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Dr Ray Baker's Article on Addiction:
Benzodiazepines in Particular

Addiction (Drug Dependence: DSM IV-R) in General:
Benzodiazepines in Particular
Ray Baker MD

Addictive Drugs – especially sedative-hypnotics

All drugs with the potential to cause addictions share certain common neurobiological characteristics: they activate the mesolimbic system, principally the nucleus accumbens, causing increased dopaminergic activity in that area of the brain. This results in an increase in hedonic tone.

But addictive drugs come from various categories, affecting many other parts of the brain as well. Some cause excitation others cause inhibition, or diminution of neuronal activity in various areas of the nervous system.

Almost all mind and mood-altering drugs, with prolonged consumption, cause changes in structure and function, evidenced by development of tolerance or withdrawal upon cessation of the drug. In an attempt to maintain homeostasis the regulatory systems of the central and peripheral nervous system cause neuroadaptation, either upregulation – with creation of new neuroreceptor sites or downregulation, with changes in neurotransmitter-neuroreceptor synthesis and sensitivity.

The sedative-hypnotic categories of drugs (alcohol, benzodiazepines, barbiturates, and ether) are most notorious for the degree of neuroadaptation and hence the severity of withdrawal symptoms during reversal of the neuroadaptation process. The parts of the brain affected by these drugs include the cortex, the limbic system and the locus ceruleus in the brain stem. So after long-term suppression of these areas, by a depressant drug, the resultant neuroadaptation results in alarming overactivity on cessation or even decreasing dose of the drug. So withdrawal results in extreme excitability of all brain structures with irritability, insomnia, anorexia, confusion, memory loss, delirium and even seizures, cardiovascular excitation, gastrointestinal overactivity and hyperpyrexia.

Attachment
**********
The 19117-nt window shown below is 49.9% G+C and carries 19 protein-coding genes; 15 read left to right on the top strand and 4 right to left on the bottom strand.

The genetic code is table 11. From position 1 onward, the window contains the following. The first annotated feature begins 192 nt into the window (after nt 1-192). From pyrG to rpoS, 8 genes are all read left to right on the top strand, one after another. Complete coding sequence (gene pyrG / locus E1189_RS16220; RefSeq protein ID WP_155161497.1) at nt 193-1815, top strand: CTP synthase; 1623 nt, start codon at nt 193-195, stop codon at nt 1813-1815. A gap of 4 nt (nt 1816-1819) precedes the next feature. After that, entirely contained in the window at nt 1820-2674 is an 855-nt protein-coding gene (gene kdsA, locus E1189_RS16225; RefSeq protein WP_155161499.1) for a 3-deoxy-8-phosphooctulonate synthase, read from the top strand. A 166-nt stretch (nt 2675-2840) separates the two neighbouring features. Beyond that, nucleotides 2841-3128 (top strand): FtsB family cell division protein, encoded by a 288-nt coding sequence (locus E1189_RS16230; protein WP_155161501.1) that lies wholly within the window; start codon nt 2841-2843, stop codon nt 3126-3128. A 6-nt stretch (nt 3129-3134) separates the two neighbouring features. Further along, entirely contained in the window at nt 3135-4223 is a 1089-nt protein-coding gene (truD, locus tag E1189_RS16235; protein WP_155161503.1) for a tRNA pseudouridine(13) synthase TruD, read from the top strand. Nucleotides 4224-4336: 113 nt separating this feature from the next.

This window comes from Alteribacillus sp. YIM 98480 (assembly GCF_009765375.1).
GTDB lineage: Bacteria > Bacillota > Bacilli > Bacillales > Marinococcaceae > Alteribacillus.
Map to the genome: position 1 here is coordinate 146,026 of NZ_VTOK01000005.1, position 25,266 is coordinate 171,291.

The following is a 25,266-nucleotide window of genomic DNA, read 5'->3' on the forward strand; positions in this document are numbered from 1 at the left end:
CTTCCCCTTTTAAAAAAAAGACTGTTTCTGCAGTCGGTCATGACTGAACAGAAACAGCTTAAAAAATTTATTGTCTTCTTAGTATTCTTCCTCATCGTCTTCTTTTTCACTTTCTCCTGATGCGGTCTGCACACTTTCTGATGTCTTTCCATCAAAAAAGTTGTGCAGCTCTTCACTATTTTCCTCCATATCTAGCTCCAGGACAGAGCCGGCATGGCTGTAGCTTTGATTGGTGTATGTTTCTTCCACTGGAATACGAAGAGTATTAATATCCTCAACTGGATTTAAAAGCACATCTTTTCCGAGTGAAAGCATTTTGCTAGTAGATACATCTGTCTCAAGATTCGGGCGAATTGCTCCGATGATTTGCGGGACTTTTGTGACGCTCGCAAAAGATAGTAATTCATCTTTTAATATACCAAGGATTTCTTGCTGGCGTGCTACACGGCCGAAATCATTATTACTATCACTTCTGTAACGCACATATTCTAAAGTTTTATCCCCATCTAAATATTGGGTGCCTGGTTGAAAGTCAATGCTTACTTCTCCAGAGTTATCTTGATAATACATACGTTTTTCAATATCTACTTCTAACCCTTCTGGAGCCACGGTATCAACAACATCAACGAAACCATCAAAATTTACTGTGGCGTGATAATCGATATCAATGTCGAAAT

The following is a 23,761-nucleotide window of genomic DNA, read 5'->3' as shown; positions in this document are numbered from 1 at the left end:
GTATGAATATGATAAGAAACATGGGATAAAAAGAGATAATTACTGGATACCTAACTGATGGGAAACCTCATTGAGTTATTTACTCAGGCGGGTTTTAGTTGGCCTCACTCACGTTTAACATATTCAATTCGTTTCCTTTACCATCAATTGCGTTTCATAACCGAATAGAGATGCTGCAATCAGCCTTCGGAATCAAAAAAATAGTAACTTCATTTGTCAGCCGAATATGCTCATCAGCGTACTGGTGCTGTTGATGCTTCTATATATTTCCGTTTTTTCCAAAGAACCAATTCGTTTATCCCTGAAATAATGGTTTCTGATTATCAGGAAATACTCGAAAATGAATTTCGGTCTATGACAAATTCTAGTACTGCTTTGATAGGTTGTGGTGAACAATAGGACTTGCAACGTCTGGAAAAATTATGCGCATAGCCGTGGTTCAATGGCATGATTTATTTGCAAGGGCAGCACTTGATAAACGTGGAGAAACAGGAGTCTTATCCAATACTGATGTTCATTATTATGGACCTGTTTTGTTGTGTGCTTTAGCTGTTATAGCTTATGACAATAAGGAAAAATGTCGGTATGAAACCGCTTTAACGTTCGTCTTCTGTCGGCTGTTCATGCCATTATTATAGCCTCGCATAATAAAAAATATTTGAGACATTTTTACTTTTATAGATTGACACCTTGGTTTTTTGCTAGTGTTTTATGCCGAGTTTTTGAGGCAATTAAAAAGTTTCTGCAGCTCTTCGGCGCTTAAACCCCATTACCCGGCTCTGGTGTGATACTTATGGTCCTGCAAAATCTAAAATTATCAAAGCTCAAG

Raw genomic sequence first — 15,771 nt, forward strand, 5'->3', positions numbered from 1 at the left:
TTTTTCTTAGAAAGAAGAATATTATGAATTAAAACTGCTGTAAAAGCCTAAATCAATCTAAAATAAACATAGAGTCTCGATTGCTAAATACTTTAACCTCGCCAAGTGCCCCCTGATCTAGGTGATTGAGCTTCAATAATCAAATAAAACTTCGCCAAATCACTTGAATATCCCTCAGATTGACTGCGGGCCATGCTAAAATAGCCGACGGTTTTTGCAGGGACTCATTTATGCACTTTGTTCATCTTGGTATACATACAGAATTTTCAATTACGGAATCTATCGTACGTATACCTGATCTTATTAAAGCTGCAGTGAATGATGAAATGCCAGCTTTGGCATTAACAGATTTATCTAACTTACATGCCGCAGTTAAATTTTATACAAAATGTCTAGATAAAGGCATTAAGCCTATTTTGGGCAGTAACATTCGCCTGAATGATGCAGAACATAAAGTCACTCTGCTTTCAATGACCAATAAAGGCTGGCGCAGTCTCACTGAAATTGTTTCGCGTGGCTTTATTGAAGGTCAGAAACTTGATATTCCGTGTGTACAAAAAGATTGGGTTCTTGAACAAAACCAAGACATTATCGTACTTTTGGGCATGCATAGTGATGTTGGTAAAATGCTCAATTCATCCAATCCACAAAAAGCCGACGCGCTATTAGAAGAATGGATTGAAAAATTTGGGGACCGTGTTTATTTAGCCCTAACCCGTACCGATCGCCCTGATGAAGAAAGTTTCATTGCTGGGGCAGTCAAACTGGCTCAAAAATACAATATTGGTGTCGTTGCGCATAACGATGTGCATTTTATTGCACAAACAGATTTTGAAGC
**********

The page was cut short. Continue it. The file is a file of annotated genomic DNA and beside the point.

Sedative-hypnotic withdrawal is far more dangerous
than opioid (heroin) withdrawal.

Unfortunately in a small proportion of people prescribed these drugs, with prolonged benzodiazepine use, the neuroadaptation is sometimes very slow to reverse, and may even leave permanent synaptic (neuroanatomical) changes. This can result in a prolonged protracted withdrawal syndrome characterized by irritability, paresthesias, cognitive impairment, insomnia, and dysphoria, increased sensitivity to sound and light and even psychosis.

It is important not to confuse physical dependence as evidenced by benzodiazepine withdrawal syndromes with addiction or drug dependence (DSM-IV). The majority of people suffering with prolonged withdrawal syndromes from benzodiazepines do not meet sufficient criteria to make the diagnosis of addiction. They are NOT addicts.

Addiction is a biopsychosocial syndrome. Less than ten percent of the population is at risk. Although there are eight diagnostic criteria, three of which must be present for a year; the syndrome can best be described by "the 3 Cs".

  1. Control: when the addicted person starts using their drug they episodically lose control over their ingestion.

  2. Compulsion: getting and using the drug takes on more and more importance or salience in the person's life, crowding out relationships and activities that were once important to them.